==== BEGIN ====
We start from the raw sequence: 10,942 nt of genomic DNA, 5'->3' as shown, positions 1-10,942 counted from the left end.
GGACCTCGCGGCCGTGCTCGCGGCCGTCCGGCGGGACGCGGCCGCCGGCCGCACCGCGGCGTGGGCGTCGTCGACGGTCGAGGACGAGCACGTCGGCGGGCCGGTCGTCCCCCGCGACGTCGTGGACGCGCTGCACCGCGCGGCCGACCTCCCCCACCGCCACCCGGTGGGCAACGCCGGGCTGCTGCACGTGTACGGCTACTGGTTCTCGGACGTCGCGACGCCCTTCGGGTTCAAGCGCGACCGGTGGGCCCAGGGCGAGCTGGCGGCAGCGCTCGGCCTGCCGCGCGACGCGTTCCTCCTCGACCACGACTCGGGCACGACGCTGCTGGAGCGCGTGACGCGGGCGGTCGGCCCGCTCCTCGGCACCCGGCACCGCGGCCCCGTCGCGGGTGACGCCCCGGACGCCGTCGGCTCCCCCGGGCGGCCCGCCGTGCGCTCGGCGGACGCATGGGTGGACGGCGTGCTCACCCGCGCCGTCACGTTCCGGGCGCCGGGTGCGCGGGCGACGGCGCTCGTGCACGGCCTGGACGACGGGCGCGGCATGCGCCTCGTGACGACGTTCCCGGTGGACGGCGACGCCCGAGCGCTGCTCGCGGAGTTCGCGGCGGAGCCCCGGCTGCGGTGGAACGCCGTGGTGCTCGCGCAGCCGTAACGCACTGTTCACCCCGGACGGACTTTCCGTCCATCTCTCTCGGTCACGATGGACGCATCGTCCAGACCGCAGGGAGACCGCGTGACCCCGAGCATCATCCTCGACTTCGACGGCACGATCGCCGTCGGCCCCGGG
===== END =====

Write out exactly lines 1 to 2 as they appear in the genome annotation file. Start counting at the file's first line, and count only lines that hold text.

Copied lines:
We start from the raw sequence: 10,942 nt of genomic DNA, 5'->3' as shown, positions 1-10,942 counted from the left end.
GGACCTCGCGGCCGTGCTCGCGGCCGTCCGGCGGGACGCGGCCGCCGGCCGCACCGCGGCGTGGGCGTCGTCGACGGTCGAGGACGAGCACGTCGGCGGGCCGGTCGTCCCCCGCGACGTCGTGGACGCGCTGCACCGCGCGGCCGACCTCCCCCACCGCCACCCGGTGGGCAACGCCGGGCTGCTGCACGTGTACGGCTACTGGTTCTCGGACGTCGCGACGCCCTTCGGGTTCAAGCGCGACCGGTGGGCCCAGGGCGAGCTGGCGGCAGCGCTCGGCCTGCCGCGCGACGCGTTCCTCCTCGACCACGACTCGGGCACGACGCTGCTGGAGCGCGTGACGCGGGCGGTCGGCCCGCTCCTCGGCACCCGGCACCGCGGCCCCGTCGCGGGTGACGCCCCGGACGCCGTCGGCTCCCCCGGGCGGCCCGCCGTGCGCTCGGCGGACGCATGGGTGGACGGCGTGCTCACCCGCGCCGTCACGTTCCGGGCGCCGGGTGCGCGGGCGACGGCGCTCGTGCACGGCCTGGACGACGGGCGCGGCATGCGCCTCGTGACGACGTTCCCGGTGGACGGCGACGCCCGAGCGCTGCTCGCGGAGTTCGCGGCGGAGCCCCGGCTGCGGTGGAACGCCGTGGTGCTCGCGCAGCCGTAACGCACTGTTCACCCCGGACGGACTTTCCGTCCATCTCTCTCGGTCACGATGGACGCATCGTCCAGACCGCAGGGAGACCGCGTGACCCCGAGCATCATCCTCGACTTCGACGGCACGATCGCCGTCGGCCCCGGG